Non-verbal cues account for a greater percentage of human communication than verbal exchanges.
While people can say the opposite of what they actually mean, it is extremely difficult to do so with body language.
This is because gestures are mostly subconscious reactions that occur automatically.
Lying with gestures requires congruence. Several gestures and micro-gestures have to paint an overall image of honesty; an impossible feat because one or two gesture and/or micro-gestures will most certainly betray the liar.
While some people may try to fake some gestures, a few others will give them away.
According to renown communication expert Allan Pease, the following non-verbal cues indicate someone is most likely not telling the truth.
Covering the mouth
Covering of the mouth is a subconscious gesture most people make when lying. The practice stems from childhood training that one should cover their mouth to stop lies from coming out.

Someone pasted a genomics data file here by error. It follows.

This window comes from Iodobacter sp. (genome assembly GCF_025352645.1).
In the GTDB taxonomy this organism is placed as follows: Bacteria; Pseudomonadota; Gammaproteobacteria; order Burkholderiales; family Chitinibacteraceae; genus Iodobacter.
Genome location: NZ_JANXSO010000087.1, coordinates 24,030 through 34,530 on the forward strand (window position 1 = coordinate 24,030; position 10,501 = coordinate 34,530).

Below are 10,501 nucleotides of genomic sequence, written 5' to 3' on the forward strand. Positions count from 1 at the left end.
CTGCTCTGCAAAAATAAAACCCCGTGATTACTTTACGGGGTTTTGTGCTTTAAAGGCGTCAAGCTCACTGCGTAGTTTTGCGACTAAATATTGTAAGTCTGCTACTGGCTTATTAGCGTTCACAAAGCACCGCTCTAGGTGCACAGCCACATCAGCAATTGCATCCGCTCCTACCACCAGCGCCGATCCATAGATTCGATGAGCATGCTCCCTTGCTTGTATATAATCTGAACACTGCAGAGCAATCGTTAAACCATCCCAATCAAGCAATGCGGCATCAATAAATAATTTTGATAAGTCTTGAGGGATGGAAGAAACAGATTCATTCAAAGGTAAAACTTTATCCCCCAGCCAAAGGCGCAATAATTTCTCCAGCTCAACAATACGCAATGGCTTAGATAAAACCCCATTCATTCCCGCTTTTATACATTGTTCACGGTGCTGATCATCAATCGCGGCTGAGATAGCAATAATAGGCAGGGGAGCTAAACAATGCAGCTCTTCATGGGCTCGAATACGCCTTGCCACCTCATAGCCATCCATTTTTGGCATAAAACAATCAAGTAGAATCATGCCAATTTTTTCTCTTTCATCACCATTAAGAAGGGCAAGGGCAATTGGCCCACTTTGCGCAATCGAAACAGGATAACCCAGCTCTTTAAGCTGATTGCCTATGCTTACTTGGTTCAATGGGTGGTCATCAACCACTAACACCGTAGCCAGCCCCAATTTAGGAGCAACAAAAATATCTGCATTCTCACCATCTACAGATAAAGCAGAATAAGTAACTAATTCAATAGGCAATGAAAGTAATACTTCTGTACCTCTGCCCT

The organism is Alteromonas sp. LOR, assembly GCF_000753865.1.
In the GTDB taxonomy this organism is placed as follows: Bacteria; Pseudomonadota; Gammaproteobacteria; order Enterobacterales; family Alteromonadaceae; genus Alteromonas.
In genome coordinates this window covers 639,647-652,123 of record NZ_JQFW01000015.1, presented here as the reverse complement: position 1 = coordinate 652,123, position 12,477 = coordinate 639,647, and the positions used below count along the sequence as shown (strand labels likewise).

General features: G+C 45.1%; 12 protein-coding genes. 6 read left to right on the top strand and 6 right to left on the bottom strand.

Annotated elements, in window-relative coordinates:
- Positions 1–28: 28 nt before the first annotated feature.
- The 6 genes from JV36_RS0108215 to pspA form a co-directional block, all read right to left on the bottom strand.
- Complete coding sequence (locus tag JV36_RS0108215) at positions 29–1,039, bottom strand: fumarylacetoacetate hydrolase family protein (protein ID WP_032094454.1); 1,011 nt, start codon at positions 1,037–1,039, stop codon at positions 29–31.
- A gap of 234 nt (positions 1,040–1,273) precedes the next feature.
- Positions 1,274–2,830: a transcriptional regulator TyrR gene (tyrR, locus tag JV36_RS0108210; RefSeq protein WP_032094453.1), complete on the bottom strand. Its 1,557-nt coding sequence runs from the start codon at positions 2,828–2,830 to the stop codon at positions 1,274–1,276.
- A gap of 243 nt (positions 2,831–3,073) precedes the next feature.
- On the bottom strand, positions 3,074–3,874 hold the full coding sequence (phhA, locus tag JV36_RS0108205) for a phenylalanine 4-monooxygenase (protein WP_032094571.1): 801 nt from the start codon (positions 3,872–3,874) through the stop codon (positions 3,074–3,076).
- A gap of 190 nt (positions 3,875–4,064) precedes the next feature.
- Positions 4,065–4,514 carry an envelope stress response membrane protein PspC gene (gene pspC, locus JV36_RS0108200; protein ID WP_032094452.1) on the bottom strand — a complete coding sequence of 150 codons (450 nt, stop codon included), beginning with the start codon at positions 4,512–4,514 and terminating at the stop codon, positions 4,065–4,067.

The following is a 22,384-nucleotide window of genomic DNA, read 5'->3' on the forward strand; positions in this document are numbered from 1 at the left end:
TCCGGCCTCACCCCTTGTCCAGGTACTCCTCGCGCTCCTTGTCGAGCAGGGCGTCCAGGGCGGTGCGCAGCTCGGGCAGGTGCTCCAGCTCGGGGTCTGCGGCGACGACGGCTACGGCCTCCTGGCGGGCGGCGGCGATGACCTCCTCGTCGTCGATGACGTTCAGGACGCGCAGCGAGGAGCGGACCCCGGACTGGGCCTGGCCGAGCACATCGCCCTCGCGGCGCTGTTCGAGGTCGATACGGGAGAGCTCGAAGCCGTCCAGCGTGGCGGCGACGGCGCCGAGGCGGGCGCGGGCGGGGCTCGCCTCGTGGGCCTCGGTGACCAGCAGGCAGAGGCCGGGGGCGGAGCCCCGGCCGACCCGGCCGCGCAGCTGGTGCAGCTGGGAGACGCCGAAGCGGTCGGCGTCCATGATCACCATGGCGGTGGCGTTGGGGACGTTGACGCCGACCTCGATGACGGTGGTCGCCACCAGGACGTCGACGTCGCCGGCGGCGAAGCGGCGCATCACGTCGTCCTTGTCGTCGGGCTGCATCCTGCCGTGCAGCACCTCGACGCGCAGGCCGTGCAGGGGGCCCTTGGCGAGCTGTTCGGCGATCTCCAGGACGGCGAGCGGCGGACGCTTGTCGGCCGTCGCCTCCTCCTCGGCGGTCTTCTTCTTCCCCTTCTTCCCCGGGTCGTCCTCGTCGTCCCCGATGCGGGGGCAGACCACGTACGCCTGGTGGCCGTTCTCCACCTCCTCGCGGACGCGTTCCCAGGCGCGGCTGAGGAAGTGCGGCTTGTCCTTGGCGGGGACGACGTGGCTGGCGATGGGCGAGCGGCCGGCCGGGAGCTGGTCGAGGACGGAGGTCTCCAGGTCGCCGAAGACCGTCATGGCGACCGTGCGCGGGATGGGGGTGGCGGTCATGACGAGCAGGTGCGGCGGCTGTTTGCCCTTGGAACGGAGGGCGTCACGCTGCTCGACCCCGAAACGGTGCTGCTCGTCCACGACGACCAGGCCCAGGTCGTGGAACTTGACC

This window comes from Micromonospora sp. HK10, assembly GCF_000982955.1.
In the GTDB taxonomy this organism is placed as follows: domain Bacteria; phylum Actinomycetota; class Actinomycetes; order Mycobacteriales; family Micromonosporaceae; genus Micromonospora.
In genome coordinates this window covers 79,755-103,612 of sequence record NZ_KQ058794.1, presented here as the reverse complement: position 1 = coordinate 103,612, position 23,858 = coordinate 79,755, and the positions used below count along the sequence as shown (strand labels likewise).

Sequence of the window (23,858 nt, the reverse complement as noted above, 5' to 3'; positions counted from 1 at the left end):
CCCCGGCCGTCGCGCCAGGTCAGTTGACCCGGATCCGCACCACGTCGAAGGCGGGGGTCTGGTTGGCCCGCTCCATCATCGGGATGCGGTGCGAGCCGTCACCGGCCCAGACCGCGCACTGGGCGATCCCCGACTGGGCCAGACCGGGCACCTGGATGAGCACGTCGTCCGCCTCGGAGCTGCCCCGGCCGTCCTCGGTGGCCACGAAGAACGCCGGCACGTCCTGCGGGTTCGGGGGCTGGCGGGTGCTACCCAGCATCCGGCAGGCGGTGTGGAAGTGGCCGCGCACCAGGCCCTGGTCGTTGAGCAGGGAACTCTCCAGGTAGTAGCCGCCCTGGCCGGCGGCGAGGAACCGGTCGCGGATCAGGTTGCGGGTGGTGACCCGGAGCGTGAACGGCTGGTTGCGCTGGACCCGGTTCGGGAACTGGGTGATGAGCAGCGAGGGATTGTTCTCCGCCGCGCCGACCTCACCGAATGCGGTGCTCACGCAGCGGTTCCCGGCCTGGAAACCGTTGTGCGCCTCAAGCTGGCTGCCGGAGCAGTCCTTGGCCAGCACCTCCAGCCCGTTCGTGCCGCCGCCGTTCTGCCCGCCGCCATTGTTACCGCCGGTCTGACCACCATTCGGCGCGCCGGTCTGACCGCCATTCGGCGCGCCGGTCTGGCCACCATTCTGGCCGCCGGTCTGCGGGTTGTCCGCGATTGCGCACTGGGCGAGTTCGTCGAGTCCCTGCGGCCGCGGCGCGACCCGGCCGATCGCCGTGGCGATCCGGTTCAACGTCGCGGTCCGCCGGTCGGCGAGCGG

While young children will cover the mouth in a more pronounced way, e.g. using palms, adults use subtler gestures such as having the index finger over the top lip.
Rubbing the nose
Touching or rubbing the nose is a somewhat advanced form of the covering mouth gesture. Allan Peace explains that this gesture could emanate from the fact that the hands wants to cover the mouth but the brain realizes this is more obvious. It then diverts to the nose.
Covering of ears is a subconscious cue learnt from childhood gesture of covering hears not to hear reprimands from parents.
When someone scratches or ribs their ears, it either means they are lying or they think a speaker is lying to them.
Holding palms openly is a subconscious gesture people use to convey honesty. In contrast, a lying person is more likely to hide palms either in his pockets or by folding arms
Body language experts note that rubbing eyes when telling a lie is the brains attempt to block deceit. A lying person will most likely r her eyes or look away altogether (avoids eye contact with audience.
Remember, like several words have to be combined to form a meaningful sentence, several gestures have to be combined to authoritatively point out that one is lying.
Hence, a single gesture, say rubbing of the nose, should not be used in isolation to determine that one is lying.